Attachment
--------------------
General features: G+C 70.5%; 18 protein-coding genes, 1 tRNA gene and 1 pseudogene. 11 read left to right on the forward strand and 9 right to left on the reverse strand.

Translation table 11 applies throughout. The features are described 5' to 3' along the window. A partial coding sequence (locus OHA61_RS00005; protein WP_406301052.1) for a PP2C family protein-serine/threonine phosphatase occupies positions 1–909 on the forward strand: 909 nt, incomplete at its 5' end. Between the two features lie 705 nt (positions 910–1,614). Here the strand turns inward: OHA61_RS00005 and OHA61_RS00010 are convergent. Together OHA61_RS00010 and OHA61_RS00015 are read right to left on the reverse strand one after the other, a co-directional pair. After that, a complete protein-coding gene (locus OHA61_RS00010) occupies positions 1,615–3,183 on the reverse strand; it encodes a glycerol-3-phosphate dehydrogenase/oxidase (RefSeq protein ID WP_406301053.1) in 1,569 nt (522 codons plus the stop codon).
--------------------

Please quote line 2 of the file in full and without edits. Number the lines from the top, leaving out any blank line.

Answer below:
Translation table 11 applies throughout. The features are described 5' to 3' along the window. A partial coding sequence (locus OHA61_RS00005; protein WP_406301052.1) for a PP2C family protein-serine/threonine phosphatase occupies positions 1–909 on the forward strand: 909 nt, incomplete at its 5' end. Between the two features lie 705 nt (positions 910–1,614). Here the strand turns inward: OHA61_RS00005 and OHA61_RS00010 are convergent. Together OHA61_RS00010 and OHA61_RS00015 are read right to left on the reverse strand one after the other, a co-directional pair. After that, a complete protein-coding gene (locus OHA61_RS00010) occupies positions 1,615–3,183 on the reverse strand; it encodes a glycerol-3-phosphate dehydrogenase/oxidase (RefSeq protein ID WP_406301053.1) in 1,569 nt (522 codons plus the stop codon).